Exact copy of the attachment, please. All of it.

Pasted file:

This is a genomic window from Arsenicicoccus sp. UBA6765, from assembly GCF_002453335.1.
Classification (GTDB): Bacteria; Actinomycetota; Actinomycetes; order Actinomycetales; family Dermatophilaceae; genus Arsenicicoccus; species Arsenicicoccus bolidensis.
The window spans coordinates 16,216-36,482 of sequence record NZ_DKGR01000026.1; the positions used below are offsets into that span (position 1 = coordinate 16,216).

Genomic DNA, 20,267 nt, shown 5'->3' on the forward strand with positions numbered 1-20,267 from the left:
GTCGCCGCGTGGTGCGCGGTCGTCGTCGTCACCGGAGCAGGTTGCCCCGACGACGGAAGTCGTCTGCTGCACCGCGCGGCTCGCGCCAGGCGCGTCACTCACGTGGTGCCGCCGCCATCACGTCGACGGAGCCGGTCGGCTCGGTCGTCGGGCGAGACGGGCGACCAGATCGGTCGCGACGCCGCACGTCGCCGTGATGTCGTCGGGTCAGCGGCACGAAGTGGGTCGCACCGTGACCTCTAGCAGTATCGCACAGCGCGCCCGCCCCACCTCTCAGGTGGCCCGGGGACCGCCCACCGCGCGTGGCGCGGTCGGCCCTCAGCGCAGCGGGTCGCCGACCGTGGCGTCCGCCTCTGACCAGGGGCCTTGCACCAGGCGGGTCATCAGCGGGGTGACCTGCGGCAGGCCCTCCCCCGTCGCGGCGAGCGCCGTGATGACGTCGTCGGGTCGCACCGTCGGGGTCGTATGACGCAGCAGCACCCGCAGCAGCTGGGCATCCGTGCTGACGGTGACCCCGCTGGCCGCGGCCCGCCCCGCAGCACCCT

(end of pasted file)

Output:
This is a genomic window from Arsenicicoccus sp. UBA6765, from assembly GCF_002453335.1.
Classification (GTDB): Bacteria; Actinomycetota; Actinomycetes; order Actinomycetales; family Dermatophilaceae; genus Arsenicicoccus; species Arsenicicoccus bolidensis.
The window spans coordinates 16,216-36,482 of sequence record NZ_DKGR01000026.1; the positions used below are offsets into that span (position 1 = coordinate 16,216).

Genomic DNA, 20,267 nt, shown 5'->3' on the forward strand with positions numbered 1-20,267 from the left:
GTCGCCGCGTGGTGCGCGGTCGTCGTCGTCACCGGAGCAGGTTGCCCCGACGACGGAAGTCGTCTGCTGCACCGCGCGGCTCGCGCCAGGCGCGTCACTCACGTGGTGCCGCCGCCATCACGTCGACGGAGCCGGTCGGCTCGGTCGTCGGGCGAGACGGGCGACCAGATCGGTCGCGACGCCGCACGTCGCCGTGATGTCGTCGGGTCAGCGGCACGAAGTGGGTCGCACCGTGACCTCTAGCAGTATCGCACAGCGCGCCCGCCCCACCTCTCAGGTGGCCCGGGGACCGCCCACCGCGCGTGGCGCGGTCGGCCCTCAGCGCAGCGGGTCGCCGACCGTGGCGTCCGCCTCTGACCAGGGGCCTTGCACCAGGCGGGTCATCAGCGGGGTGACCTGCGGCAGGCCCTCCCCCGTCGCGGCGAGCGCCGTGATGACGTCGTCGGGTCGCACCGTCGGGGTCGTATGACGCAGCAGCACCCGCAGCAGCTGGGCATCCGTGCTGACGGTGACCCCGCTGGCCGCGGCCCGCCCCGCAGCACCCT